Religious indoctrination in schools
It beggars belief that amateur and enthusiastic religious volunteers on the one hand, and theologically trained chaplains on the other would not engage in activities designed to move young people towards religious faith, says Professor Stan van Hooft.
The decision of the Victorian government to provide an extra $200,000 a year to Access Ministries to further religious instruction in schools, and of the federal government to increase funding by $222 million for schools chaplaincy services should be revised in the light of recent revelations of the real proselytizing agenda of such programs.
It beggars belief that amateur and enthusiastic religious volunteers on the one hand, and theologically trained chaplains on the other would not engage in activities designed to move young people towards religious faith. What else could motivate their activities? The revelation of Dr Evonne Paddison’s agenda simply makes explicit what anyone who thinks critically about such issues can only assume. Not that such motivations are necessarily bad.
Anyone who feels a strong moral or religious commitment, or values highly their membership in an identity-defining group such as a church, a political party, or even a football club, will want to bring others into the fold. This is human nature and is not confined to religious adherents.
Whenever we value our commitments or attitudes and the groups that shape our being, we will want to share those values and joys with others. However, the desire to bring people into one’s fold can lead to the desire to punish or eliminate those who decline to join.
Like all innocent human motivations, the desire to share one’s commitments with others must be tempered by ethical standards. Examples where they are not so tempered range from the burning of heretics, missionary conversion at the point of a gun, the moral and doctrinal policing of the Iranian revolutionary guard and the Taliban, genocide in all its forms, and murderous political purges. These are only the most egregious cases. Is the desire to convert young people to one’s religion on a par with these?
In order to answer this question we must first consider the context in which it arises. Australia is a secular society which guarantees both the freedom of religion and the separation of church and state.
Ours is a liberal society in which everyone is entitled to the religious beliefs that they hold and to follow their religious practices provided they cause no harm to others. This means that religion is a private matter rather than a public issue.
Public issues are those which the government is charged to regulate and control because they touch upon benefits or harms that flow to everyone. Private matters are those that touch upon the consciences or lifestyles of individuals which those individuals are entitled to pursue because they have no public impact. But the boundaries between the private and public spheres are porous.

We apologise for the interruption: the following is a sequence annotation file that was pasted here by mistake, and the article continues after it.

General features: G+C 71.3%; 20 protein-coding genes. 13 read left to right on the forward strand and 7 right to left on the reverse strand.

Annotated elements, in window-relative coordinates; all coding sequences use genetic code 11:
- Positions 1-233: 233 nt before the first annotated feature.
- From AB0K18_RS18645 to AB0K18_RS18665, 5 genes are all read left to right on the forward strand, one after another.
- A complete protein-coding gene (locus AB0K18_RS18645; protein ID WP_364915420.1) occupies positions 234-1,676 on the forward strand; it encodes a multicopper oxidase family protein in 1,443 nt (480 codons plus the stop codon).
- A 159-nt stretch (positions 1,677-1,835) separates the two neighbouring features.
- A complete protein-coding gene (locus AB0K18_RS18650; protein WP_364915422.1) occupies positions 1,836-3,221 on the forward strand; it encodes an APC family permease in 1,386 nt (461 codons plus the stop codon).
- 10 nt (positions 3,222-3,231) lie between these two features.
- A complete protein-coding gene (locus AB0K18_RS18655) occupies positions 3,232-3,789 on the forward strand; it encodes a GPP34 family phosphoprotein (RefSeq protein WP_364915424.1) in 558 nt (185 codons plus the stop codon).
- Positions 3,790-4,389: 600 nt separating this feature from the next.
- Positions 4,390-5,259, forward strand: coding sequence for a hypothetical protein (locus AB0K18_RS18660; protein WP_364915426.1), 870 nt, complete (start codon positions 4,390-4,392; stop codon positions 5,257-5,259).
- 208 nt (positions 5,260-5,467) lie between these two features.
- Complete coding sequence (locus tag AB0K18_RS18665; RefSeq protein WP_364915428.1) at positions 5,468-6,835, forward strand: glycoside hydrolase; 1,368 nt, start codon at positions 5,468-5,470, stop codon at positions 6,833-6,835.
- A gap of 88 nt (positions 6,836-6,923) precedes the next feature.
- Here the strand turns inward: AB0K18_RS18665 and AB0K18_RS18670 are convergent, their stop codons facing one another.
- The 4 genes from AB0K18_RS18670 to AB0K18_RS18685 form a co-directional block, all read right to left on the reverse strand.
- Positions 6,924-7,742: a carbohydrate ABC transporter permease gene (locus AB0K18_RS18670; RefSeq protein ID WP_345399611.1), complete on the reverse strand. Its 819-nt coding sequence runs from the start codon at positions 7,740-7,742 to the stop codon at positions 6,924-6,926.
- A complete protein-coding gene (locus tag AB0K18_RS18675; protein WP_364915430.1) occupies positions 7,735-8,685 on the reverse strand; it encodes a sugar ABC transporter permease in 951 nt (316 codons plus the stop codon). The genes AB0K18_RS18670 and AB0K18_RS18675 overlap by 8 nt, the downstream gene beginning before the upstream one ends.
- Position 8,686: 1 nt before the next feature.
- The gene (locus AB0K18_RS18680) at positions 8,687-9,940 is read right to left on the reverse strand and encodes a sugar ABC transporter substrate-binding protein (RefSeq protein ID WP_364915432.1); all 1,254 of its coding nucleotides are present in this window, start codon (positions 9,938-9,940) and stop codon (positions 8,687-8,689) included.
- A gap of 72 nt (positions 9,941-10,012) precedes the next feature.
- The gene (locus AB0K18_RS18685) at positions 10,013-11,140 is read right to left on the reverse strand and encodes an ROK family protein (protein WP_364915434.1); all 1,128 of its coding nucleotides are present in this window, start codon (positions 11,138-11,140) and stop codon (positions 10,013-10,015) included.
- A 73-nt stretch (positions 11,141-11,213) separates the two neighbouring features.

Religious adherents, for example, seek to influence public policy on such matters as abortion and euthanasia. Providing funding for religious instruction and faith-based counselling in schools is another point at which this boundary is pierced. As such it needs justification. Why would influencing children towards religious faith be illegitimate from a liberal perspective and unethical from a moral perspective?
The first reason is that it could be seen as a harm perpetrated on people who are especially vulnerable. The young are impressionable. While scepticism does grow with maturity, children begin by believing in Santa Claus, the supernatural powers of Superman and imaginary friends. It is into these impressionable minds that Dr Evonne Paddison and her ilk intend to plant stories of virgin births, resurrections, angels carrying prophets to Jerusalem and the coming of a Messiah.
While many young people grow out of such fantasy-beliefs as Santa Claus, they are less inclined to suspend belief in religious doctrines. And this is precisely because they are taught in highly valued school time by persons whose generous motivations give them credibility. Children do not have the capacity to critically assess the ideas that are presented to them.
Many believe that religious instruction is a necessary vehicle for moral education. The belief is widely held that young people do not acquire ethical values and moral standards unless they are taught religion. This view is an insult to parents. It is parents who impart moral values, and most do so quite successfully through their example without invoking any religious foundations.
A liberal secular society should protect children in public schools from indoctrination by well-meaning religious adherents while also protecting the private right of religious groups to set up their own schools. Schools funded from the public purse and pursuing public goods should not be intruded upon by the private convictions of any groups within society.
And here is a suggestion. If the state and federal governments do want to succumb to the pressures of religious groups to have religious instruction given in public schools, let them program such instruction outside of school hours. This will ensure that only those children who want (or whose parents want them to have) such instruction will get it.
This was first published on Deakin Speaking, a blog for Deakin University’s academics to provide diverse and robust opinion and comment arising from their key areas of expertise as well as about issues and contemporary news in their areas of interest within society as a whole. We hope you find the commentary interesting, informative and insightful.